Writing for the Week, AEI’s Jame Pethokoukis argues that Cass bases his idea on a misreading of the economy.
One of his innovative analytical insights is that economic growth from globalization is bad for workers. …This is a terrible reading of history… America would be worse off today if it had somehow kept the closed “golden age” economy of the 1950s and 1960s. Its lack of openness greatly harmed American workers… Too much of American industry became complacent, unproductive… Likewise, would America have a more thriving economy today without Silicon Valley? …Cass’ reading of the data isn’t much better as he adopts the stance of many leftists that most Americans are no better off than decades ago. Yet a recent Congressional Budget Office study shows a nearly 50 percent increase in middle-class incomes since 1970, with incomes for the bottom fifth up some 80 percent.
And Michael Strain, also with the American Enterprise Institute, was similarly critical in a column for Bloomberg.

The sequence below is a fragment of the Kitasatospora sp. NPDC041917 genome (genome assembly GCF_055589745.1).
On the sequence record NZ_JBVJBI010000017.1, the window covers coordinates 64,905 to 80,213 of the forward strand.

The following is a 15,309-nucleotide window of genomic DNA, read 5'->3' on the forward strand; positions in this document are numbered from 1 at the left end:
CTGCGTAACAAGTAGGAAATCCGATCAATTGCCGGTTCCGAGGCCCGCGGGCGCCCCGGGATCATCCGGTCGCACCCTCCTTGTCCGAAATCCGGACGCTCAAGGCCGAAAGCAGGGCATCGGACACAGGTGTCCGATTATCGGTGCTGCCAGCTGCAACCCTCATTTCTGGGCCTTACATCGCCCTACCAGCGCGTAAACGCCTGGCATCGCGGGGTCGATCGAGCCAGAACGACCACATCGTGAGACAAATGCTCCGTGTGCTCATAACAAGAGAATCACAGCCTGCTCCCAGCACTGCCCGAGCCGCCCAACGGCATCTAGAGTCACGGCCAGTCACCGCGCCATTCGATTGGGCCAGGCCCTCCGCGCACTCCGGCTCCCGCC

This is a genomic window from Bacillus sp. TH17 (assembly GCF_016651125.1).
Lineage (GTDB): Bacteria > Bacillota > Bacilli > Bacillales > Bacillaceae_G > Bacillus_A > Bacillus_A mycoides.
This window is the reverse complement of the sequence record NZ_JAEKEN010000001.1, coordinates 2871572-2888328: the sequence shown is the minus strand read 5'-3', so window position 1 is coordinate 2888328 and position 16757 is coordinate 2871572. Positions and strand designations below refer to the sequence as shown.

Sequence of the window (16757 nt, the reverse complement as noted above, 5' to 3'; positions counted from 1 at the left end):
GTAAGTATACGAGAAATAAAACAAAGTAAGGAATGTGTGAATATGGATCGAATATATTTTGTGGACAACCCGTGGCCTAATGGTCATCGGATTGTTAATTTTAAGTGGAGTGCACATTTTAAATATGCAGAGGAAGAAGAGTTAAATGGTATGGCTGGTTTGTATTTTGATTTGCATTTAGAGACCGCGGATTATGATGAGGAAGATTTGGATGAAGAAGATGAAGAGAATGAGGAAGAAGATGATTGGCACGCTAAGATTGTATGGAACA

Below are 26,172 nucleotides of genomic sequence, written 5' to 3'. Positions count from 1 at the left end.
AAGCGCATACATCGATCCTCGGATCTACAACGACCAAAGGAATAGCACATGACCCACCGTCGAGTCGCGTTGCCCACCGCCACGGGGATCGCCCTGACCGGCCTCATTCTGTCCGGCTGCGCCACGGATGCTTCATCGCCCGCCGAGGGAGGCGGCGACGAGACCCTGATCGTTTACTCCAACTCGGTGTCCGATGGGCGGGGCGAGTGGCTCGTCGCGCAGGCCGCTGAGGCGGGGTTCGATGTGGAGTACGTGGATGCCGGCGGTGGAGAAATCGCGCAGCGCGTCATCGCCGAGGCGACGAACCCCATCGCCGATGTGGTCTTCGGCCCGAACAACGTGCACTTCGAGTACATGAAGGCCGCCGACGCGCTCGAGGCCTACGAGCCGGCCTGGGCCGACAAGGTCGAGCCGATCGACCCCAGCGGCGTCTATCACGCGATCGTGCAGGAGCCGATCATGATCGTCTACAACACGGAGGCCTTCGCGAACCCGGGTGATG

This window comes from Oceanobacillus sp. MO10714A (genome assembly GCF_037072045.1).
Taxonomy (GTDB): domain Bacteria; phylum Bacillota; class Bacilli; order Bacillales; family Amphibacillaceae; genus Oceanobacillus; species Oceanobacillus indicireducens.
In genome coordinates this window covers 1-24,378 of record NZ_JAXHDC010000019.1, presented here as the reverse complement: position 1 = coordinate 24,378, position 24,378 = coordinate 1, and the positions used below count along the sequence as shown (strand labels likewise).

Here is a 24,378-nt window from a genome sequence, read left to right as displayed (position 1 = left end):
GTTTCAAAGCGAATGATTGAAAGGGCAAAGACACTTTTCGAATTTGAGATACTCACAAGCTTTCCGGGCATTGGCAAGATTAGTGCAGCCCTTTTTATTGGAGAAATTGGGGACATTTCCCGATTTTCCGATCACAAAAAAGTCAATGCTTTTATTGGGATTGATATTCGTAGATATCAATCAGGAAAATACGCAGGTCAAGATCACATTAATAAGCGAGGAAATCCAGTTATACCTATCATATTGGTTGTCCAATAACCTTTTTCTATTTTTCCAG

Economic growth is under attack. Or, more specifically, the idea that public policy should place a large amount of emphasis on the economy’s rate of growth is under assault… Traditionally, conservatives have placed a premium on growth as the best way to advance the fortunes of all Americans. But in recent years, some on the right have [been] playing down the importance of growth to the well-being of many working-class Americans. The latest argument for that position comes from Oren Cass… Cass argues that the results from decades of policies designed to encourage GDP growth are “embarrassing” and have “steered the nation off course.” …conservatives have been right in their traditional focus on growth. Let’s recall why. …the hot U.S. economy is the best jobs program available for lower-wage and vulnerable workers. …this strength is benefiting low-wage workers more than other groups. …Growth doesn’t just help low-income and working-class households in the short term. Over longer periods, seemingly small changes in the growth rate have large consequences. In the past four decades, for example, real GDP per person has increased from about $28,000 to over $55,000, growing at about 1.7 percent per year. If growth instead had been 1 percent, average GDP per head would be about three-quarters what it is today.